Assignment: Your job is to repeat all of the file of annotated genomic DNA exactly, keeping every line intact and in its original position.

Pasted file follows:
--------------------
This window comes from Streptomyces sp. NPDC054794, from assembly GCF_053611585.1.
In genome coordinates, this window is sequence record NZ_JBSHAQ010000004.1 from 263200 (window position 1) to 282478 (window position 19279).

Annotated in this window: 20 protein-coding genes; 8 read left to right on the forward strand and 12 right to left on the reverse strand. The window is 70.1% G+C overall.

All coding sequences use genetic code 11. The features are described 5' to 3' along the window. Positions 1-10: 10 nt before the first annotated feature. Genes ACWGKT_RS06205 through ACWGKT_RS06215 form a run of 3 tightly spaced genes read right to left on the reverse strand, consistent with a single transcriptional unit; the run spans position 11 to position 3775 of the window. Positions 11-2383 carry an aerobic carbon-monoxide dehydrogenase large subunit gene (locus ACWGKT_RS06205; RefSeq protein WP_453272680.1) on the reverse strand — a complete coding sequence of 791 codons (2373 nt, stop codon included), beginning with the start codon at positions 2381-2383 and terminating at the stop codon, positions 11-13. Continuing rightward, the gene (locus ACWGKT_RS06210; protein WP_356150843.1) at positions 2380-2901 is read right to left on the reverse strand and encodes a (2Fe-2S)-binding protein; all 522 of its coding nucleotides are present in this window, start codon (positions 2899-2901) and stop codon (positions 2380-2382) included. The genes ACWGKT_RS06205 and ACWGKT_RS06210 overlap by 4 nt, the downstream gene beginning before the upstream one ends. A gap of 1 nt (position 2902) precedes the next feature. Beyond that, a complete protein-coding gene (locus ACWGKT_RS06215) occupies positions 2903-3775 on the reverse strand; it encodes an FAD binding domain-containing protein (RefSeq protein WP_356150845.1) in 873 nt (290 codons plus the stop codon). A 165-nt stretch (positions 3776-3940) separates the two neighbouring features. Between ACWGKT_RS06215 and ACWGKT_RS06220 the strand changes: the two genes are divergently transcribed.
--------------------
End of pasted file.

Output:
This window comes from Streptomyces sp. NPDC054794, from assembly GCF_053611585.1.
In genome coordinates, this window is sequence record NZ_JBSHAQ010000004.1 from 263200 (window position 1) to 282478 (window position 19279).

Annotated in this window: 20 protein-coding genes; 8 read left to right on the forward strand and 12 right to left on the reverse strand. The window is 70.1% G+C overall.

All coding sequences use genetic code 11. The features are described 5' to 3' along the window. Positions 1-10: 10 nt before the first annotated feature. Genes ACWGKT_RS06205 through ACWGKT_RS06215 form a run of 3 tightly spaced genes read right to left on the reverse strand, consistent with a single transcriptional unit; the run spans position 11 to position 3775 of the window. Positions 11-2383 carry an aerobic carbon-monoxide dehydrogenase large subunit gene (locus ACWGKT_RS06205; RefSeq protein WP_453272680.1) on the reverse strand — a complete coding sequence of 791 codons (2373 nt, stop codon included), beginning with the start codon at positions 2381-2383 and terminating at the stop codon, positions 11-13. Continuing rightward, the gene (locus ACWGKT_RS06210; protein WP_356150843.1) at positions 2380-2901 is read right to left on the reverse strand and encodes a (2Fe-2S)-binding protein; all 522 of its coding nucleotides are present in this window, start codon (positions 2899-2901) and stop codon (positions 2380-2382) included. The genes ACWGKT_RS06205 and ACWGKT_RS06210 overlap by 4 nt, the downstream gene beginning before the upstream one ends. A gap of 1 nt (position 2902) precedes the next feature. Beyond that, a complete protein-coding gene (locus ACWGKT_RS06215) occupies positions 2903-3775 on the reverse strand; it encodes an FAD binding domain-containing protein (RefSeq protein WP_356150845.1) in 873 nt (290 codons plus the stop codon). A 165-nt stretch (positions 3776-3940) separates the two neighbouring features. Between ACWGKT_RS06215 and ACWGKT_RS06220 the strand changes: the two genes are divergently transcribed.